Robert Desnos was one of a group of surrealist poets who were around in the early part of the 20th century. His contemporaries included Paul Éluard and Louis Aragon and it wasÉluard who delivered a passionate address following the death of Desnos in 1945. His speech included the following tributes:
The end of that speech referred to Desnos’s Jewish origins. He was the son of a Parisien café owner and was born in July 1900. His education included a spell at a commercial college which enabled him to obtain employment first as a clerk but then he secured a post at the Paris-Soir newspaper, writing a literary column. His interest in poetry led to publication, at the age of 19, of some of his work in the Dadaist magazine Littérature. Three years later he published a collection of surrealistic aphorisms, in book form, called Prose Selavy.
He was obliged, at this time, to serve a mandatory two years of Army service and here he collaborated with another poet – Andre Breton. Together they worked on a technique called “automatic writing” which involved writing down ideas from the deep subconscious while in a state of trance. Desnos was very good at it. He busied himself over the next few years until, by 1930, he had submitted 8 books of poetry for publication. Titles included Deuil pour deuil (1924) and The Night of Loveless Nights (1930).
Desnos took a different path throughout the 1930s though, moving away from his previous incarnation as a surrealist writer. He married and became heavily involved in writing assignments to order, mainly for French television or for radio broadcasts. He wrote with a much lighter, some would say musical, style right up to the outbreak of the Second World War. From then on, understandably, things took a much more serious turn.
Paris was occupied by the Nazis and Desnos wrote, using different pseudonyms, in Paris newspapers and magazines. His articles had subtle references to the Germans but were very much in a mocking tone. Not surprisingly the Gestapo worked tirelessly to uncover his true identity. Desnos was also an active member of the French resistance and, with his writing, became a marked man. He was walking a dangerous line but refused to flee the city. He was arrested in February 1944 and imprisoned, awaiting deportation.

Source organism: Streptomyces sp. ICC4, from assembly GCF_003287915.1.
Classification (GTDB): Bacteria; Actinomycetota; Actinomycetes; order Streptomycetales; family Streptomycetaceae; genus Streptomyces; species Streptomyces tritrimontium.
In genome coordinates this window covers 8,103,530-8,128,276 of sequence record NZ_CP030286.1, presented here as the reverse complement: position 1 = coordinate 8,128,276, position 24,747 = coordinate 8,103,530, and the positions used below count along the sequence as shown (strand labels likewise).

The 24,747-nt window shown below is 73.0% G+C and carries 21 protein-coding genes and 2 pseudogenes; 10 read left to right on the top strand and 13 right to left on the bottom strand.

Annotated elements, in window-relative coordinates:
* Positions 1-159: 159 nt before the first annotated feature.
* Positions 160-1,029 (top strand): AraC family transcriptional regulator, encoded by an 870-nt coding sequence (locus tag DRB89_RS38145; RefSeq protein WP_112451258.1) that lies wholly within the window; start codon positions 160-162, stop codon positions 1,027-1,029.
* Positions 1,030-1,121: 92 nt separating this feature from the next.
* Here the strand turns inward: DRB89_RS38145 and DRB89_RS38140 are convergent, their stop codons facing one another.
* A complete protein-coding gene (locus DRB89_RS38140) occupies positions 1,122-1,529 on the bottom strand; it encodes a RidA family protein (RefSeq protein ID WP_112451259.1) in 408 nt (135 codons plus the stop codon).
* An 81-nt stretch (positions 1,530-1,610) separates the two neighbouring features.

So began a series of journeys which were to end in his death. He was sent to the concentration camp at Buchenwald but was soon moved on to another camp in Saxony. Letters back to his wife in Paris were frequent and expressed his burning desire to survive the ordeal and to, one day, return to her. But it was not to be. The following poem was written much earlier but sums up the anguish of an enforced separation, so is included here. It is called I Have Dreamed of You So Much:
In 1945, as the German army started retreating from the Allied advances, Desnos somehow survived the horrors of Auschwitz but was then transferred to a concentration camp at Terezin. This is now in the Czech Republic but, at that time, was known by its German name of Theresienstadt. Liberation came too late for Desnos, who had contracted typhoid.
Robert Desnos died on the 8th June 1945, aged 44. His remains were eventually interred in Montparnasse Cemetery in Paris where his elegy was read by the poet Paul Éluard.